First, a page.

the surprising origin of ‘under wraps’ (concealed)

USA, 1910s—originated in horse racing: ‘under wraps’ is used of a horse that the rider is holding back and intentionally keeping from running at top speed—not from the wrapping placed over newly developed machines before their official launch

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origin of ‘double Dutch’ and ‘High Dutch’ (‘gibberish’)

‘double Dutch’, 19th century—from ‘Dutch’ in the sense of a language that few people can speak, and ‘double’ as a mere intensifier—‘High Dutch’, 17th century—loan translation from French ‘haut allemand’ (= ‘High German’), used in the sense of gibberish

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origin of ‘Brownie’ (Girl Scout or Girl Guide)

1916—from ‘brownie’, i.e. a benevolent elf that supposedly haunts houses and does housework secretly—not from the fact that the uniform of the junior Girl Scouts and Girl Guides is brown

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origin of ‘to eat crow’ (to suffer humiliation)

U.S., second half 19th century—from the story (1850) of a man who, having declared that he could eat anything, was challenged to eat crow; the crow he had to eat was seasoned with snuff, so that the man gave up after one bite, saying “I can eat crow, but I’ll be darned if I hanker after it.”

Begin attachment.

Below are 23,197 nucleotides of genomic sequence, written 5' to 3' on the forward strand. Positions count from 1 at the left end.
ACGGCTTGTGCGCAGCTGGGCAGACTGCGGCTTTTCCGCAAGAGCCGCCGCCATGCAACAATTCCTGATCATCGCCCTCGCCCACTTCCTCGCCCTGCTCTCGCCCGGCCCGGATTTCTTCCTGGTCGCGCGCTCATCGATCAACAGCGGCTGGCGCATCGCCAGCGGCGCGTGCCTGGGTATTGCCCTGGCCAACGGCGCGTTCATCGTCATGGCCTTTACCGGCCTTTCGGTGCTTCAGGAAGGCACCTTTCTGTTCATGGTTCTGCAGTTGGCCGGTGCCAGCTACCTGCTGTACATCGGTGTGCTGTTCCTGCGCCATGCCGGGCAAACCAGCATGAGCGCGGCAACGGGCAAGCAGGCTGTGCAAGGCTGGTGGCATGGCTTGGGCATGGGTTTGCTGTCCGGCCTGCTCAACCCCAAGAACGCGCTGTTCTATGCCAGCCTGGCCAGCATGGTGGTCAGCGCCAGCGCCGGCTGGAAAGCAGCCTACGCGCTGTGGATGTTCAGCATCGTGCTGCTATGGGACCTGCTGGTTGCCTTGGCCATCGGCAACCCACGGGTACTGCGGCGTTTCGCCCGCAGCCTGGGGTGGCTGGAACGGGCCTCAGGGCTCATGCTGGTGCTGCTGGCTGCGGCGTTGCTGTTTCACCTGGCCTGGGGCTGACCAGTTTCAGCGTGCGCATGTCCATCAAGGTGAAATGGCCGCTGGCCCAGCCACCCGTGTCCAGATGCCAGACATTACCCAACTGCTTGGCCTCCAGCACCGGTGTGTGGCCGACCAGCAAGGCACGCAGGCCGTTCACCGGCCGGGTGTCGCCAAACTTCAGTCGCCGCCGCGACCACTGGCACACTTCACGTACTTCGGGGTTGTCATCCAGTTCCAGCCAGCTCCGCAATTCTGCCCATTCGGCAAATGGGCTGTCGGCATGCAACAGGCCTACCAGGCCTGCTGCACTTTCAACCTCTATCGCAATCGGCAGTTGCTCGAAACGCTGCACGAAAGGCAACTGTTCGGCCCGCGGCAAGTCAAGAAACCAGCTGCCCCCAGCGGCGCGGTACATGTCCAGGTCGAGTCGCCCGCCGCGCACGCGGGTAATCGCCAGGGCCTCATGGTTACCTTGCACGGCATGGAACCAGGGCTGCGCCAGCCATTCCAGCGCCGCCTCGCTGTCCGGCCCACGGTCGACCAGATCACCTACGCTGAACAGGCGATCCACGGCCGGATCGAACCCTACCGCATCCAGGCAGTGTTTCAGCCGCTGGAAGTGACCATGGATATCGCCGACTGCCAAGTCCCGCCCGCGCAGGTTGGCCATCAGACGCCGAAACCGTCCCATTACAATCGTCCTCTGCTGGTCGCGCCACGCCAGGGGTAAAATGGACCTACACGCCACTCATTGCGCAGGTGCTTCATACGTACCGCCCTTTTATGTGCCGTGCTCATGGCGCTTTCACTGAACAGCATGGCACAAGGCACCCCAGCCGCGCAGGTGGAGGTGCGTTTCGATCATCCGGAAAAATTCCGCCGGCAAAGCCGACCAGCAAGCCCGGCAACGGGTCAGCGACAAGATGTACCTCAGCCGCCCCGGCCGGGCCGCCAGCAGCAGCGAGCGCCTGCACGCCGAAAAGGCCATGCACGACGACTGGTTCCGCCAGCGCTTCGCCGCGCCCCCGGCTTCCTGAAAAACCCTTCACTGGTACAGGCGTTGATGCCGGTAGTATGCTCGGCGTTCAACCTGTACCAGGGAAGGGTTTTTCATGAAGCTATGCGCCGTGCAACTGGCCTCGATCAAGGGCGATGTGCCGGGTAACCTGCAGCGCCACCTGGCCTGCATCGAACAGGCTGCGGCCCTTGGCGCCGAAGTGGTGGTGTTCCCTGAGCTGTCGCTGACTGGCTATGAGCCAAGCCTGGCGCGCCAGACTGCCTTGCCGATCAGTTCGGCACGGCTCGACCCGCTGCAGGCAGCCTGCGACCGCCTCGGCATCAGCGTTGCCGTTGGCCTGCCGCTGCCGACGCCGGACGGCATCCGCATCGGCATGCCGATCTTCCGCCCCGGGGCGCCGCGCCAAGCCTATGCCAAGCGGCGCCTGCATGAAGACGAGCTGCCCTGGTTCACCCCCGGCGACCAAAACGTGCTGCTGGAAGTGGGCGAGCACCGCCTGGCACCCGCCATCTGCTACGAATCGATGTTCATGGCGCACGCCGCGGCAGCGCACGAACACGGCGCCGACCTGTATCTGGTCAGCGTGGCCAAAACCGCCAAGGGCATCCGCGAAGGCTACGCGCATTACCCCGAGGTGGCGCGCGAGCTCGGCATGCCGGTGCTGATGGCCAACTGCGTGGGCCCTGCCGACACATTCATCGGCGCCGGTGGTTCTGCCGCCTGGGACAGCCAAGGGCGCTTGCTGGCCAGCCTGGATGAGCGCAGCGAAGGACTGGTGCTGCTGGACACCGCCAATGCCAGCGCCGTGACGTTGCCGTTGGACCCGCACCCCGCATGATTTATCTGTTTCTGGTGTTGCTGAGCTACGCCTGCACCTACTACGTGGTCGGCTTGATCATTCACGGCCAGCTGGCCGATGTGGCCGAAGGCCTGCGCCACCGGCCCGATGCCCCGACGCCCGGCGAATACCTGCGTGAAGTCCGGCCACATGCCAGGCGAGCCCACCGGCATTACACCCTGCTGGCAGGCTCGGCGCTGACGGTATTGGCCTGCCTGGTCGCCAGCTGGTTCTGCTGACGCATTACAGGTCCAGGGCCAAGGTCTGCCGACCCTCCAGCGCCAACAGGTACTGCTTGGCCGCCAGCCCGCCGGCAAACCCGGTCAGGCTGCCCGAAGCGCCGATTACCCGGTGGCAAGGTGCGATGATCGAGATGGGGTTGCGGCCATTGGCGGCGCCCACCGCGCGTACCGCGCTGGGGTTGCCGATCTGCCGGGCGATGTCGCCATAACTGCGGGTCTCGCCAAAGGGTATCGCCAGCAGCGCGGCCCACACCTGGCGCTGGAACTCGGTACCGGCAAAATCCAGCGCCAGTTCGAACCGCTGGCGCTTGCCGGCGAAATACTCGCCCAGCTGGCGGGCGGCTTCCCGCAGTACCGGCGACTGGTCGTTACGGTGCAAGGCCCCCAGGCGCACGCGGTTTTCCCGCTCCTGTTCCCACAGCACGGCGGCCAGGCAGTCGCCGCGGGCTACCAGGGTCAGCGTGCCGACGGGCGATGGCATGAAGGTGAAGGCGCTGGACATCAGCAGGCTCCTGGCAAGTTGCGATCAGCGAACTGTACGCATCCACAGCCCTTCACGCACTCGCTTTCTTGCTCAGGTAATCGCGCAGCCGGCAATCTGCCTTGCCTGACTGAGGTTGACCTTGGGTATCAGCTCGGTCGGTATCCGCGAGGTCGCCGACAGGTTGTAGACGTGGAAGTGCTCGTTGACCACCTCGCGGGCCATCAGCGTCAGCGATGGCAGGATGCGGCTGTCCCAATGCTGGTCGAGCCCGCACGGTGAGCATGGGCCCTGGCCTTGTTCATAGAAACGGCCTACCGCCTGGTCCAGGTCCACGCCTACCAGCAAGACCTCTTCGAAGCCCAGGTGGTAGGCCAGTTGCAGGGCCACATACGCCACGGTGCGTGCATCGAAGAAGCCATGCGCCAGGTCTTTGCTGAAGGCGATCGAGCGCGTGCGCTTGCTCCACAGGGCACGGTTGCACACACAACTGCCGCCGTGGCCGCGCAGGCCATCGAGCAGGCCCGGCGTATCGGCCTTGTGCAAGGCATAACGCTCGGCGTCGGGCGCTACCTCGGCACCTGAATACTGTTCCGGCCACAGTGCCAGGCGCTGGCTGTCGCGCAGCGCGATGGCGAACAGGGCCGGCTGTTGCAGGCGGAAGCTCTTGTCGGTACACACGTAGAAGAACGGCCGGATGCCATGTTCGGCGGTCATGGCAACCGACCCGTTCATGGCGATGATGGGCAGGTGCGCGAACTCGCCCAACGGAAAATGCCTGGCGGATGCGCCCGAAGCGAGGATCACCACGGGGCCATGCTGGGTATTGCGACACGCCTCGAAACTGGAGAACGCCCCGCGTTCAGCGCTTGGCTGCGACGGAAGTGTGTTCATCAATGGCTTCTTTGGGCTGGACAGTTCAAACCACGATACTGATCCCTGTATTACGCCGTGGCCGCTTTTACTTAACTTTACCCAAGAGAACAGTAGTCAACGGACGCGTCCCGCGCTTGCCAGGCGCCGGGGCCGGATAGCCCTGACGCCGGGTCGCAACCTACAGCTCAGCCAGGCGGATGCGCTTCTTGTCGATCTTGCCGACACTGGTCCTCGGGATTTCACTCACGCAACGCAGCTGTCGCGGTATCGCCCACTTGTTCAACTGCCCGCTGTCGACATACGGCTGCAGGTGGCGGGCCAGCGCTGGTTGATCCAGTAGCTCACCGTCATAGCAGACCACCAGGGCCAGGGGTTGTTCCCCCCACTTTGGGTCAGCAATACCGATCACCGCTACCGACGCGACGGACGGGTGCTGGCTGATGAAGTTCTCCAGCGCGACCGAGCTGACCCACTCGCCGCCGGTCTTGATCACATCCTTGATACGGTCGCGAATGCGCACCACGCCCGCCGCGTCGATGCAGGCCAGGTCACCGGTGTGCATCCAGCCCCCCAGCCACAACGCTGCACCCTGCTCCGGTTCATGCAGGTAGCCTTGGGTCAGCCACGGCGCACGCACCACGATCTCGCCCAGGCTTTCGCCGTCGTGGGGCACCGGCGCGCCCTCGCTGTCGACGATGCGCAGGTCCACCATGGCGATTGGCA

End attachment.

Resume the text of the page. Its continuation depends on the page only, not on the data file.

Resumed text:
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‘marmalade’: from Latin ‘mēlŏmĕli’ and ‘mĕlĭmēla’

first recorded in 1480—from Portuguese ‘marmelada’ (quince marmalade), from ‘marmelo’ (quince), itself from Latin ‘malomellum’ (quince, sweet pome), a blend of Latin ‘mēlŏmĕli’ (syrup of preserved quinces) and ‘mĕlĭmēla’ (a variety of sweet pome)

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the jocular origin of ‘happy as Larry’

from 1857 onwards in Australian newspapers, but apparently of Irish-English origin—the forename ‘Larry’ was probably chosen as a jocular reinforcement, a variant reduplication, of the adjective ‘happy’

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Pidgin-English origin of ‘long time no see’

The colloquial phrase ‘long time no see’, which first appeared in the USA in the 1890s, is used as a greeting meaning ‘it is a long time since we last saw each other’. It originated in Chinese Pidgin English, after Chinese ‘hǎojiǔ bú jiàn’, or ‘hǎojĭu méi jiàn’.

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on errors in the Oxford English Dictionary

3 categories of errors exist in the Oxford English Dictionary: errors due to the fact that the contexts of the quotations are not always taken into account; errors perhaps due to lack of coordination between lexicographers; erroneous dating of quotations.

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folk-etymological origin of ‘squirrel’

Greek ‘skíouros’, ultimate origin of ‘squirrel’: folk-etymologically interpreted as meaning ‘shadow-tailed’ because when the animal sits erect, it raises its tail up against its back and over its head as if to shade itself

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